Can India Become Vital to China's Plans to Dismantle the US-Centred World Order?

Against the backdrop of the ongoing Russia-Ukraine conflict, China is playing its cards tactically to expand its own influence at the expense of Russia, its 'closest ally'.

One of the strikingly clear outcomes of Vladimir Putin’s invasion of Ukraine is how deeply dependent Russia has now become on China. As Russia’s most important trade partner and the strongest ally in the global system, China has become indispensable to Russia. While this is often described as an “axis against the US and its allies”, it is important to see how China is playing its cards vis-à-vis its “closest ally”.

A friend who specialises on China asked me to look at the places where China is placing its top-tier diplomats, especially in African countries like DR Congo. These are not places where the US or its allies have a strong influence, but Russia does.

But, ostensibly, China is not competing with Russia, but with the US-led alliance, so what explains this?

Chinese President Xi Jinping and Russian President Vladimir Putin. Photo: Kremlin

One way to read such moves is to understand that even if a US-China confrontation should play out, China wishes to delay it as long as possible, to be able to have its domestic and strategic environment in a better shape. And during the long interregnum, China wants to take advantage of the emerging situation that would see the weakening of any player, to help expand its own power.

Russia’s assault on Ukraine not only puts a strain on the US – with Republicans increasingly questioning support to Ukraine – and its allies but also weakens Russia, economically and diplomatically. And China is there to pick up the pieces.

In other words, if the world is to be divided – over the long term – into opposing camps, China would like to eat away weaker powers to have hegemony over the “anti-Western” camp. This is strategic common sense that goes back to Sun Tzu’s Art of War written 2,500 years ago, in which Tzu emphasised repeatedly never to attack a strong, well-entrenched enemy, but suggested using the time between open conflicts to strengthen one’s position.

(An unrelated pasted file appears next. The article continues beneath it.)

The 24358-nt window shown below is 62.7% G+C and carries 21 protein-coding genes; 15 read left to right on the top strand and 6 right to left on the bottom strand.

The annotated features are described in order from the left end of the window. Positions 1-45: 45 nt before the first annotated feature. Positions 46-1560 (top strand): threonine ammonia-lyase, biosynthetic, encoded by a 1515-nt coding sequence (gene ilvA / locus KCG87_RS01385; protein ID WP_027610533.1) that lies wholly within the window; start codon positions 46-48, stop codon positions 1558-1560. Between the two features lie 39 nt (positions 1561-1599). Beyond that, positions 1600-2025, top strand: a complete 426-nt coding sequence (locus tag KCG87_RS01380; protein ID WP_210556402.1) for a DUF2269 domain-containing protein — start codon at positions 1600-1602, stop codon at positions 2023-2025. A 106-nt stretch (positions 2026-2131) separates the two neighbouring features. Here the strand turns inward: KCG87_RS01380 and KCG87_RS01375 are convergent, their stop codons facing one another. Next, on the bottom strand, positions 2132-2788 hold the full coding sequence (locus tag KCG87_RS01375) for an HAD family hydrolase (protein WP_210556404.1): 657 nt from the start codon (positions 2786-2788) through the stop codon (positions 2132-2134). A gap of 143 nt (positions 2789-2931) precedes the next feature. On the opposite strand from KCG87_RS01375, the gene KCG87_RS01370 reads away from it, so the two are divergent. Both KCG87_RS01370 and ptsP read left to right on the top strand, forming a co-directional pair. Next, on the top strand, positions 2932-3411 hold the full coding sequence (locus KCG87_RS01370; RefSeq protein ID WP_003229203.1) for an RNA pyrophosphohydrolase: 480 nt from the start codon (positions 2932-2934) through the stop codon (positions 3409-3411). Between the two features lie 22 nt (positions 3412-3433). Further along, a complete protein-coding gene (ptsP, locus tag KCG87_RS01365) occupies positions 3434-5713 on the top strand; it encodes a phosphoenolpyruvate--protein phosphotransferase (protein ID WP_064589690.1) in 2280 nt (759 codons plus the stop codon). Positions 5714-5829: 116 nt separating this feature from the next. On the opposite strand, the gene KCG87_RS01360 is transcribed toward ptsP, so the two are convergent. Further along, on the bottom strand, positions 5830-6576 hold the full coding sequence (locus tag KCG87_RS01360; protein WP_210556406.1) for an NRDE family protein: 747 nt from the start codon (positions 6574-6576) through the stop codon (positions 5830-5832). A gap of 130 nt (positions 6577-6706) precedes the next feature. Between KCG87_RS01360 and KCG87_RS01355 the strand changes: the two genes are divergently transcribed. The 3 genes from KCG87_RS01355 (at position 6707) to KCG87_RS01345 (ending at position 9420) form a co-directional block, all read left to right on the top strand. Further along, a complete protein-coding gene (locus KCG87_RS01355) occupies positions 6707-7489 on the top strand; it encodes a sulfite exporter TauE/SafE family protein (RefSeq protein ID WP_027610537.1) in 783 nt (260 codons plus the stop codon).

Also read: Xi’s Russia Visit: What Did It Mean for Ukraine Conflict and What Does It Mean for India?

India in the Chinese scheme of things

Where does India fit into all this?

If Russia is the battering ram, India works excellently for China as a Trojan Horse. The US recently dismissed China’s peace plan on Ukraine, suggesting that it legitimises the Russian conquest of Ukrainian territories. But look closely at the plan. One would find that it bears a close resemblance to the positions India has taken at the United Nations by not condemning the Russian invasion, and by counselling for an “end to war” without ever putting forward ideas of justice.

It is little surprise that, despite the US dismissal, key European countries like Austria and Spain are urging China to discuss its peace plan with Ukraine – after all, this is the peace plan that the “rest of the world” other than the US, Europe or Russia has presented. It has the implicit backing of India. Despite the US diplomatic push for India to have its own peace plan, it has meekly suggested that it will join any peace process (but obviously not lead one) on the war.

As with the shrinkage of Russian space globally, the country that benefits most from this outcome is China, which is able to successfully portray itself as “the leader speaking on behalf of the Global South”.

Had it been India’s own position, then this would possibly not have mattered so much, but under the Modi regime, India has carefully toed the line, due to its own compulsions, which have led it to support Chinese positions globally, in opposition to those of the US and its allies. India has said nothing about Chinese actions in Hong Kong or Xinjiang, but then how can it, since its track record in Kashmir is comparable in its anti-democratic character and brutality? Similarly, Indian silence over China’s claim over Taiwan reflects its own bombast on taking, by force, Pakistan-administered parts of the former princely state of Jammu & Kashmir. And then there is the laughable contention of India as the “mother of democracy” based on WhatsApp history, and Jaishanker’s tantrums every time India slides down yet another rung of the democracy ladder.

These reflect nothing more than China’s more temperate assertions (though hardly temperate actions) on every country enjoying its own form of representation, and against the “export of democracy” by the US and its allies.

India may be face-to-face with China over its Himalayan borders, and it may even be a part of the Quad, a visibly anti-China alliance, but these only matter if the conflict comes to a head.

If, instead, what we are seeing is a long, drawn-out confrontation between the US and China, one inevitably hinging on democracy and international law, then India starts to look different, and far more like a part of China’s toolkit to dismantle a US-centred international order.

Omair Ahmad is the managing editor for South Asia at The Third Pole. He has worked as a political analyst and journalist, with a particular focus on the Himalayan region. He is the author of a political history of Bhutan and a few novels.